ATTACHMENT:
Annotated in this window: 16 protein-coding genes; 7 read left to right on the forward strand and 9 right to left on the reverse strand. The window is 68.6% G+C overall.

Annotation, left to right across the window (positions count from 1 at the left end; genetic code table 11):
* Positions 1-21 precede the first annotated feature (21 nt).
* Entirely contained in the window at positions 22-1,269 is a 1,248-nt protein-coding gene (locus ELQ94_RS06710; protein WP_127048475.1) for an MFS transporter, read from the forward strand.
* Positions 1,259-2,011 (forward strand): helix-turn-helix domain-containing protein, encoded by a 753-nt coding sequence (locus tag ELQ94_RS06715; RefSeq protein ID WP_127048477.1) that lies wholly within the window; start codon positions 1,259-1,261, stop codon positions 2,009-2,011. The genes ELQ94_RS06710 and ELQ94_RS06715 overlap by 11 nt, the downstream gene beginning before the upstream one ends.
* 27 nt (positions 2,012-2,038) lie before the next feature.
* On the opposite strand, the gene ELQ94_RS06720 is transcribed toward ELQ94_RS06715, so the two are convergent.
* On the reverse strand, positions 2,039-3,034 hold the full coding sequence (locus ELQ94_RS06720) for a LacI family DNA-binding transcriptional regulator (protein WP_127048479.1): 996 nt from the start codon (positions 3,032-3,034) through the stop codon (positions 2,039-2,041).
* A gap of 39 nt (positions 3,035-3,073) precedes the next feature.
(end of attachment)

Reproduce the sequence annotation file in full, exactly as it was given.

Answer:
Annotated in this window: 16 protein-coding genes; 7 read left to right on the forward strand and 9 right to left on the reverse strand. The window is 68.6% G+C overall.

Annotation, left to right across the window (positions count from 1 at the left end; genetic code table 11):
* Positions 1-21 precede the first annotated feature (21 nt).
* Entirely contained in the window at positions 22-1,269 is a 1,248-nt protein-coding gene (locus ELQ94_RS06710; protein WP_127048475.1) for an MFS transporter, read from the forward strand.
* Positions 1,259-2,011 (forward strand): helix-turn-helix domain-containing protein, encoded by a 753-nt coding sequence (locus tag ELQ94_RS06715; RefSeq protein ID WP_127048477.1) that lies wholly within the window; start codon positions 1,259-1,261, stop codon positions 2,009-2,011. The genes ELQ94_RS06710 and ELQ94_RS06715 overlap by 11 nt, the downstream gene beginning before the upstream one ends.
* 27 nt (positions 2,012-2,038) lie before the next feature.
* On the opposite strand, the gene ELQ94_RS06720 is transcribed toward ELQ94_RS06715, so the two are convergent.
* On the reverse strand, positions 2,039-3,034 hold the full coding sequence (locus ELQ94_RS06720) for a LacI family DNA-binding transcriptional regulator (protein WP_127048479.1): 996 nt from the start codon (positions 3,032-3,034) through the stop codon (positions 2,039-2,041).
* A gap of 39 nt (positions 3,035-3,073) precedes the next feature.